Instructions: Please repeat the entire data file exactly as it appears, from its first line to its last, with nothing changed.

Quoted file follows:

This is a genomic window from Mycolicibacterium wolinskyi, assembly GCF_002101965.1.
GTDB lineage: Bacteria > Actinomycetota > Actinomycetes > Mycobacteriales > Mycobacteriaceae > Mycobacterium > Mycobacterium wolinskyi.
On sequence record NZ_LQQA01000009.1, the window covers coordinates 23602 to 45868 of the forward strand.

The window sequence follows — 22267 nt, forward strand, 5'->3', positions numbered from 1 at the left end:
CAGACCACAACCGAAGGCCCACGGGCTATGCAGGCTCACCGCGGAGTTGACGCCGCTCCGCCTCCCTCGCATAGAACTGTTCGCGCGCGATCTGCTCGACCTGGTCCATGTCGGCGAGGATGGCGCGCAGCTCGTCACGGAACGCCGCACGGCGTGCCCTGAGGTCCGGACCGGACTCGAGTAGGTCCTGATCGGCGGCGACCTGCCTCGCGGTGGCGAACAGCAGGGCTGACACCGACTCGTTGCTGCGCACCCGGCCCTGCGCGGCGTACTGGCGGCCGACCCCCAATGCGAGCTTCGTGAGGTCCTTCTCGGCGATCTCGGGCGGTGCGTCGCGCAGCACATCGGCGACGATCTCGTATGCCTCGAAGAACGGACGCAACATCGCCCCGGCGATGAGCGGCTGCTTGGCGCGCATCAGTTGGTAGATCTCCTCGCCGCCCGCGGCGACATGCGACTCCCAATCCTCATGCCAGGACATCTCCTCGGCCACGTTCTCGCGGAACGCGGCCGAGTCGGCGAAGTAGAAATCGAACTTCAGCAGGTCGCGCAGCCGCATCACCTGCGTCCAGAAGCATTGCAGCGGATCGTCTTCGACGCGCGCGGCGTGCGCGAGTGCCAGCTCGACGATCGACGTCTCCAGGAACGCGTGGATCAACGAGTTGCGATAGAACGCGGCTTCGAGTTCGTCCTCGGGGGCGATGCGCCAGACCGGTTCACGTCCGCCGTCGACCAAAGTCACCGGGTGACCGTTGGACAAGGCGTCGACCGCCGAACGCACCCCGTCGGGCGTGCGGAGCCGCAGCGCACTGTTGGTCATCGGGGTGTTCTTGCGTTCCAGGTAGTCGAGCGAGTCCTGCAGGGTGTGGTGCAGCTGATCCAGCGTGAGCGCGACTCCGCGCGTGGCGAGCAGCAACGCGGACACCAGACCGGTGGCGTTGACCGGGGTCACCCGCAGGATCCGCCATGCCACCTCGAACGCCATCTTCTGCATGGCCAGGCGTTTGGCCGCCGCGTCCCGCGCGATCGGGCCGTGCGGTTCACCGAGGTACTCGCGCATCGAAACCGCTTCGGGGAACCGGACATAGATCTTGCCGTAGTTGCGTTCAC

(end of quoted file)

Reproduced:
This is a genomic window from Mycolicibacterium wolinskyi, assembly GCF_002101965.1.
GTDB lineage: Bacteria > Actinomycetota > Actinomycetes > Mycobacteriales > Mycobacteriaceae > Mycobacterium > Mycobacterium wolinskyi.
On sequence record NZ_LQQA01000009.1, the window covers coordinates 23602 to 45868 of the forward strand.

The window sequence follows — 22267 nt, forward strand, 5'->3', positions numbered from 1 at the left end:
CAGACCACAACCGAAGGCCCACGGGCTATGCAGGCTCACCGCGGAGTTGACGCCGCTCCGCCTCCCTCGCATAGAACTGTTCGCGCGCGATCTGCTCGACCTGGTCCATGTCGGCGAGGATGGCGCGCAGCTCGTCACGGAACGCCGCACGGCGTGCCCTGAGGTCCGGACCGGACTCGAGTAGGTCCTGATCGGCGGCGACCTGCCTCGCGGTGGCGAACAGCAGGGCTGACACCGACTCGTTGCTGCGCACCCGGCCCTGCGCGGCGTACTGGCGGCCGACCCCCAATGCGAGCTTCGTGAGGTCCTTCTCGGCGATCTCGGGCGGTGCGTCGCGCAGCACATCGGCGACGATCTCGTATGCCTCGAAGAACGGACGCAACATCGCCCCGGCGATGAGCGGCTGCTTGGCGCGCATCAGTTGGTAGATCTCCTCGCCGCCCGCGGCGACATGCGACTCCCAATCCTCATGCCAGGACATCTCCTCGGCCACGTTCTCGCGGAACGCGGCCGAGTCGGCGAAGTAGAAATCGAACTTCAGCAGGTCGCGCAGCCGCATCACCTGCGTCCAGAAGCATTGCAGCGGATCGTCTTCGACGCGCGCGGCGTGCGCGAGTGCCAGCTCGACGATCGACGTCTCCAGGAACGCGTGGATCAACGAGTTGCGATAGAACGCGGCTTCGAGTTCGTCCTCGGGGGCGATGCGCCAGACCGGTTCACGTCCGCCGTCGACCAAAGTCACCGGGTGACCGTTGGACAAGGCGTCGACCGCCGAACGCACCCCGTCGGGCGTGCGGAGCCGCAGCGCACTGTTGGTCATCGGGGTGTTCTTGCGTTCCAGGTAGTCGAGCGAGTCCTGCAGGGTGTGGTGCAGCTGATCCAGCGTGAGCGCGACTCCGCGCGTGGCGAGCAGCAACGCGGACACCAGACCGGTGGCGTTGACCGGGGTCACCCGCAGGATCCGCCATGCCACCTCGAACGCCATCTTCTGCATGGCCAGGCGTTTGGCCGCCGCGTCCCGCGCGATCGGGCCGTGCGGTTCACCGAGGTACTCGCGCATCGAAACCGCTTCGGGGAACCGGACATAGATCTTGCCGTAGTTGCGTTCAC